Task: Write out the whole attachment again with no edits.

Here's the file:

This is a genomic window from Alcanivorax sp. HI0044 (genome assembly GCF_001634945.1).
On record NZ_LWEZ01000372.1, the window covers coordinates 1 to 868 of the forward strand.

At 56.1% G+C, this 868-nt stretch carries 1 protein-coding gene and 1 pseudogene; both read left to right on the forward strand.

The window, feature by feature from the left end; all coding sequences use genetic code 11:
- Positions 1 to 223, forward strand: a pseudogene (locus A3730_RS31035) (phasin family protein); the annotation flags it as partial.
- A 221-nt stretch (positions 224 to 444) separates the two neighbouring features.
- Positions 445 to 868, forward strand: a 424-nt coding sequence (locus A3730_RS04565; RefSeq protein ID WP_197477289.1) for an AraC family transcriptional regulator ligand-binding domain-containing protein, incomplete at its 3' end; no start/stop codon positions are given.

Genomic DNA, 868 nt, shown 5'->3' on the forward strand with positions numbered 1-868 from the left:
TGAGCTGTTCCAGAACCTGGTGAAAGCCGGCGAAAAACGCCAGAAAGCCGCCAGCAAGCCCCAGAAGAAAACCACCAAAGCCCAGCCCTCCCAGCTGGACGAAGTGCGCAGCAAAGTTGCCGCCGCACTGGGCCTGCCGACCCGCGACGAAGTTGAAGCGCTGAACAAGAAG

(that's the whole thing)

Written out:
This is a genomic window from Alcanivorax sp. HI0044 (genome assembly GCF_001634945.1).
On record NZ_LWEZ01000372.1, the window covers coordinates 1 to 868 of the forward strand.

At 56.1% G+C, this 868-nt stretch carries 1 protein-coding gene and 1 pseudogene; both read left to right on the forward strand.

The window, feature by feature from the left end; all coding sequences use genetic code 11:
- Positions 1 to 223, forward strand: a pseudogene (locus A3730_RS31035) (phasin family protein); the annotation flags it as partial.
- A 221-nt stretch (positions 224 to 444) separates the two neighbouring features.
- Positions 445 to 868, forward strand: a 424-nt coding sequence (locus A3730_RS04565; RefSeq protein ID WP_197477289.1) for an AraC family transcriptional regulator ligand-binding domain-containing protein, incomplete at its 3' end; no start/stop codon positions are given.

Genomic DNA, 868 nt, shown 5'->3' on the forward strand with positions numbered 1-868 from the left:
TGAGCTGTTCCAGAACCTGGTGAAAGCCGGCGAAAAACGCCAGAAAGCCGCCAGCAAGCCCCAGAAGAAAACCACCAAAGCCCAGCCCTCCCAGCTGGACGAAGTGCGCAGCAAAGTTGCCGCCGCACTGGGCCTGCCGACCCGCGACGAAGTTGAAGCGCTGAACAAGAAG